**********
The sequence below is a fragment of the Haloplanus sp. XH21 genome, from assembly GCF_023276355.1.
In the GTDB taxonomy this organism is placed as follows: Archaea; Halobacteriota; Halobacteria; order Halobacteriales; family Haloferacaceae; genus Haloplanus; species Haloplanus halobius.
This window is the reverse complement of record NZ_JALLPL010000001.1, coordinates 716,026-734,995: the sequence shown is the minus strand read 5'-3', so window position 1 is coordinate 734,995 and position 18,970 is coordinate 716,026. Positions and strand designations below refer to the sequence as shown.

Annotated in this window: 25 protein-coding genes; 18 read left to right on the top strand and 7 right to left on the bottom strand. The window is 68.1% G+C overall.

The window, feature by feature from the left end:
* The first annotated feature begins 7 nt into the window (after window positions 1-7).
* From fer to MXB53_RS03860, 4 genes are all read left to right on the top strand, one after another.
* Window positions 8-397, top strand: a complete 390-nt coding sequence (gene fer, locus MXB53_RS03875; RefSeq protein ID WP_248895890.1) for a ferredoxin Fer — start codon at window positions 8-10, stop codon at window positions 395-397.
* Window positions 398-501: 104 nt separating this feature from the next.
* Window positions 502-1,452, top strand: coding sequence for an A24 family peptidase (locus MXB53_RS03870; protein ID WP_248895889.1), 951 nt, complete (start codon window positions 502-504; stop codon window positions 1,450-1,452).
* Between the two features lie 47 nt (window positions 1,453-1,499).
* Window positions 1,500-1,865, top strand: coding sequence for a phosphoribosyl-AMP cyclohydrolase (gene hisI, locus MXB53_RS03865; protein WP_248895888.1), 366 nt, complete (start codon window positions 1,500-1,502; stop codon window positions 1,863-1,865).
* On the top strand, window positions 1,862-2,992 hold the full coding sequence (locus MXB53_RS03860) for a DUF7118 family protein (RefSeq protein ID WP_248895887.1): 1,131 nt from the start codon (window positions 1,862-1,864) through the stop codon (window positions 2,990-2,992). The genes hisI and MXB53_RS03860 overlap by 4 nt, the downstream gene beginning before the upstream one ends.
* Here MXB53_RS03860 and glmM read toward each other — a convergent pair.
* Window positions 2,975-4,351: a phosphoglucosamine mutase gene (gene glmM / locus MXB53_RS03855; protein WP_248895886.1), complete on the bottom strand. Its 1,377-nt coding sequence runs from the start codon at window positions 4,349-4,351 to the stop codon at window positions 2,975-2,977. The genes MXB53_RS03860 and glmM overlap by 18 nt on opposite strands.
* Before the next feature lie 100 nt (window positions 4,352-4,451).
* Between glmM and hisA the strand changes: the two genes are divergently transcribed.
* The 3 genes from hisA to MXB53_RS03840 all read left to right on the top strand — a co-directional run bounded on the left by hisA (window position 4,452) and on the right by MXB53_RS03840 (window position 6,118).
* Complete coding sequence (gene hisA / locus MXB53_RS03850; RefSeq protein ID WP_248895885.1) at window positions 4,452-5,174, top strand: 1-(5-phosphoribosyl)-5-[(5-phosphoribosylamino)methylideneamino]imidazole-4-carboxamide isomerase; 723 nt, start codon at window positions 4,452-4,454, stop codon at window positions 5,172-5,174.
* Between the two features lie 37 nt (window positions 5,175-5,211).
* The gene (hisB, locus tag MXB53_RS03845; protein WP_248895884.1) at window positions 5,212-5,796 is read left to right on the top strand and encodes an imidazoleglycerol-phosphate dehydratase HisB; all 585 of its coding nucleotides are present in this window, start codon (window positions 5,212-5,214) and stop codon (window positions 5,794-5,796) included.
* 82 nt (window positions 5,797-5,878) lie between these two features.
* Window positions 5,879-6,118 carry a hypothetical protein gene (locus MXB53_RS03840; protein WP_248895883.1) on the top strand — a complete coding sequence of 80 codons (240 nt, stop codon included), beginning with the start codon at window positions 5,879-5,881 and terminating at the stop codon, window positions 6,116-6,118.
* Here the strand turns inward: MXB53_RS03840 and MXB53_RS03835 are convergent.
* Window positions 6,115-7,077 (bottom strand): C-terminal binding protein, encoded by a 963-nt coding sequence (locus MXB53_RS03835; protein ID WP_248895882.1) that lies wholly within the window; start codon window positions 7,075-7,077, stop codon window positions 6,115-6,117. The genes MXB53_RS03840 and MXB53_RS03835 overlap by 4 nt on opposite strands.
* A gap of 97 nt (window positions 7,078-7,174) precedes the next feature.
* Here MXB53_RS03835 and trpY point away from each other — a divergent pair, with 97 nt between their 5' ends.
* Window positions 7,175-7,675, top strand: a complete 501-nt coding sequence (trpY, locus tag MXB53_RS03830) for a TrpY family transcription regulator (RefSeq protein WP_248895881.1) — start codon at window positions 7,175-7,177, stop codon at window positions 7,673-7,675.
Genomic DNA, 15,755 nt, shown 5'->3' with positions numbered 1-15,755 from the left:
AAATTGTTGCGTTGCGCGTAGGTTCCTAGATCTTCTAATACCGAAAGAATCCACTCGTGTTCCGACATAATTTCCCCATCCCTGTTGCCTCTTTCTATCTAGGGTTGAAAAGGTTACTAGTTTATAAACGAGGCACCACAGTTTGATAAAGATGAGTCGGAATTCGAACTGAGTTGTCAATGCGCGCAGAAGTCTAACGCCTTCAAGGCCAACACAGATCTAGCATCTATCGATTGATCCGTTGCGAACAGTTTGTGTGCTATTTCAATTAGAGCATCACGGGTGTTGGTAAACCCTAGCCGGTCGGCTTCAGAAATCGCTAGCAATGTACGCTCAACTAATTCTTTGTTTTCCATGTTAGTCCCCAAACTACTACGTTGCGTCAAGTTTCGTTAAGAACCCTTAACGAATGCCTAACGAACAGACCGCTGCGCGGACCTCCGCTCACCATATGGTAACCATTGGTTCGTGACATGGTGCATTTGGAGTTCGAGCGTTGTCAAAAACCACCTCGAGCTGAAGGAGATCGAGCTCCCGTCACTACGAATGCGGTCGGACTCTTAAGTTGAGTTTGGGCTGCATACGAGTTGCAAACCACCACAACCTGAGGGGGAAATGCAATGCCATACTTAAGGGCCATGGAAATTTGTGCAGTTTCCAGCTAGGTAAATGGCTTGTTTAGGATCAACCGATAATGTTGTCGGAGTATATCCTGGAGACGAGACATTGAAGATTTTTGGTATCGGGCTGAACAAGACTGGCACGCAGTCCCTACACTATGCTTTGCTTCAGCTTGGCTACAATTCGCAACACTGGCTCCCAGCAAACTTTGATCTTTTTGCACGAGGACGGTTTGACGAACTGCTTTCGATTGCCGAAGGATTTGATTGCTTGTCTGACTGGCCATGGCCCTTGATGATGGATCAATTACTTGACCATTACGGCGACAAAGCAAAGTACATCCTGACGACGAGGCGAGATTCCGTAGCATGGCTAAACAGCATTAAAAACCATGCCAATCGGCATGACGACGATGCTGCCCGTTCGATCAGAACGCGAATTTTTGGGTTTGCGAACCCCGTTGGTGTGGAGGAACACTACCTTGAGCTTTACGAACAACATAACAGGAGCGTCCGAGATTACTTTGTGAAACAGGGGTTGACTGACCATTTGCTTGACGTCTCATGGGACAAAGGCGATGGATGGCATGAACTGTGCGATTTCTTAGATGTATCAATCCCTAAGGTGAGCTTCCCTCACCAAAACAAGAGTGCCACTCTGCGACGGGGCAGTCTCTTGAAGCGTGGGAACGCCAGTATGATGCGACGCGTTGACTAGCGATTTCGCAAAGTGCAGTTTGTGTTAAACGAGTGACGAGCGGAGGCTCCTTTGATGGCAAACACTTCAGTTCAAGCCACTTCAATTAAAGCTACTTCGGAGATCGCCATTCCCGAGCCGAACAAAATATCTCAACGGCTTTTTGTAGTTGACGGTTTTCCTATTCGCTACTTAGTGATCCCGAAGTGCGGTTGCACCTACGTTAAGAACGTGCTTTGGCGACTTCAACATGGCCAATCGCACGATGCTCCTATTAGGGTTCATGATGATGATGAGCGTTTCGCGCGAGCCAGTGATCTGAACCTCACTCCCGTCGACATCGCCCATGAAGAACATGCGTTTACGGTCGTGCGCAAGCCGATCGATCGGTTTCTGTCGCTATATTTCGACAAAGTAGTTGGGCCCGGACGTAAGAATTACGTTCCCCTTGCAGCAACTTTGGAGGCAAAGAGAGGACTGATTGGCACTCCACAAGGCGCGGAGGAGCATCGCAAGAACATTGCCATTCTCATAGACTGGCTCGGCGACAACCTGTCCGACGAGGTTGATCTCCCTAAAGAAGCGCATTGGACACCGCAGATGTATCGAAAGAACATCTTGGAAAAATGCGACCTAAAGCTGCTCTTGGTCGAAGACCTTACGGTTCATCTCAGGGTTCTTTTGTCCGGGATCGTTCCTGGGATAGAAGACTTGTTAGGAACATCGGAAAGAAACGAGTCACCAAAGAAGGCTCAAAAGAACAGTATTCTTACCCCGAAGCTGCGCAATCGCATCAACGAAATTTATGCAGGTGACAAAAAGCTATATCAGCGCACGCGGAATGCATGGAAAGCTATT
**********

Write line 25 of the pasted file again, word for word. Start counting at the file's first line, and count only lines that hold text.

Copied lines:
* Window positions 6,115-7,077 (bottom strand): C-terminal binding protein, encoded by a 963-nt coding sequence (locus MXB53_RS03835; protein ID WP_248895882.1) that lies wholly within the window; start codon window positions 7,075-7,077, stop codon window positions 6,115-6,117. The genes MXB53_RS03840 and MXB53_RS03835 overlap by 4 nt on opposite strands.